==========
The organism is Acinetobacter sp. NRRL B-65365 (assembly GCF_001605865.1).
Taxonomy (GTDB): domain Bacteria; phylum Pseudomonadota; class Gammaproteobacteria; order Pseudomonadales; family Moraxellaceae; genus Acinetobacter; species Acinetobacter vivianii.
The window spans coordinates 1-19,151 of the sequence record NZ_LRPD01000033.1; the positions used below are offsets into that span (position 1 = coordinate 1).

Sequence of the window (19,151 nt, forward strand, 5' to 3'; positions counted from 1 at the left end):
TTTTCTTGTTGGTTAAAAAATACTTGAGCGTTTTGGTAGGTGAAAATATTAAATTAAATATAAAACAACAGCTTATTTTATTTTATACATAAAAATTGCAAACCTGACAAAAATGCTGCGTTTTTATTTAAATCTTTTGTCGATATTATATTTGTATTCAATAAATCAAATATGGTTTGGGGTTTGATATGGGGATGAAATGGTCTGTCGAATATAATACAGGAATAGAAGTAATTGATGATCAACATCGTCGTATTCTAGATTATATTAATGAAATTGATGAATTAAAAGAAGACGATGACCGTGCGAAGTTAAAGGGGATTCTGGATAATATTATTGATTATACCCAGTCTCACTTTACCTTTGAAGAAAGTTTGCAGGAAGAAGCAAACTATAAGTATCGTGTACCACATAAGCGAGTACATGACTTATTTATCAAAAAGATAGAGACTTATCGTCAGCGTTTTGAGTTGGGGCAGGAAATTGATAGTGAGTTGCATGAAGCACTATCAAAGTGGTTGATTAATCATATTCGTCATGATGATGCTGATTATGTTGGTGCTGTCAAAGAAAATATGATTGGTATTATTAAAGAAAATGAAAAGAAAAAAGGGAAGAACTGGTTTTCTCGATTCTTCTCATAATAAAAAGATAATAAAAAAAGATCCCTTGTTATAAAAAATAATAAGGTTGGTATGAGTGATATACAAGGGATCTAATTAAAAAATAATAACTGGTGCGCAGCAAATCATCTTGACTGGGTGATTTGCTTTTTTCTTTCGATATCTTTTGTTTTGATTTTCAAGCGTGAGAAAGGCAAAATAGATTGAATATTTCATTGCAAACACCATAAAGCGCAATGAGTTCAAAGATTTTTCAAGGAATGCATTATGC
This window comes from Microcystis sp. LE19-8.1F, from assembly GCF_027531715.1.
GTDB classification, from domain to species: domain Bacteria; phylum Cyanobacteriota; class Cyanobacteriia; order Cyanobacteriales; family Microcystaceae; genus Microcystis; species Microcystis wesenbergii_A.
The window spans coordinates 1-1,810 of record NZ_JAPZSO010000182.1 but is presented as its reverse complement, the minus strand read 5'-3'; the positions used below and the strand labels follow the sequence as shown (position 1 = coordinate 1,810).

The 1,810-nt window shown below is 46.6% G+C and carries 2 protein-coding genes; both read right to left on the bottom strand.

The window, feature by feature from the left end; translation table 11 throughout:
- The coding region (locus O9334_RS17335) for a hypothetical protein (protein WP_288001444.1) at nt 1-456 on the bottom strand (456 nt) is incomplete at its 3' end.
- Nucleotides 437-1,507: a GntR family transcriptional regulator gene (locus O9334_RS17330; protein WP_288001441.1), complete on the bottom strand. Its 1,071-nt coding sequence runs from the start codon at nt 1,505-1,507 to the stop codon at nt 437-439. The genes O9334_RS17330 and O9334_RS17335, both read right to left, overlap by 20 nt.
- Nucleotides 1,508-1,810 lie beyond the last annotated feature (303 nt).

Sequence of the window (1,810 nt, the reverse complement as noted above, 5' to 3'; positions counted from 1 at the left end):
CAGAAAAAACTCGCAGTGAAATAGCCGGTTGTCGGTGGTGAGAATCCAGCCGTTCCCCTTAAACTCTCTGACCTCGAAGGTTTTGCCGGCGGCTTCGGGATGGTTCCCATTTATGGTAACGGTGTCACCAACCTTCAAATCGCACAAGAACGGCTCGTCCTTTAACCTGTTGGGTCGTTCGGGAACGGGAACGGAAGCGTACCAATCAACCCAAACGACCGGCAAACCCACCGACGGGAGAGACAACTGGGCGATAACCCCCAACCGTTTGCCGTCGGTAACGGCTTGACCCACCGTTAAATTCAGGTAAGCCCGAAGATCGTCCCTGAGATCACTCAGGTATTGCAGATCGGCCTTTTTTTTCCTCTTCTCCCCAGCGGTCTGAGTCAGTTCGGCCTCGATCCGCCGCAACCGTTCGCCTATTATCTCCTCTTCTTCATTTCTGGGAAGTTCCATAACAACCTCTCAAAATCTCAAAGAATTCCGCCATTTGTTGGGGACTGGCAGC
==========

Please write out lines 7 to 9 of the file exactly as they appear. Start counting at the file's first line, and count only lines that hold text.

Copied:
GTDB classification, from domain to species: domain Bacteria; phylum Cyanobacteriota; class Cyanobacteriia; order Cyanobacteriales; family Microcystaceae; genus Microcystis; species Microcystis wesenbergii_A.
The window spans coordinates 1-1,810 of record NZ_JAPZSO010000182.1 but is presented as its reverse complement, the minus strand read 5'-3'; the positions used below and the strand labels follow the sequence as shown (position 1 = coordinate 1,810).

The 1,810-nt window shown below is 46.6% G+C and carries 2 protein-coding genes; both read right to left on the bottom strand.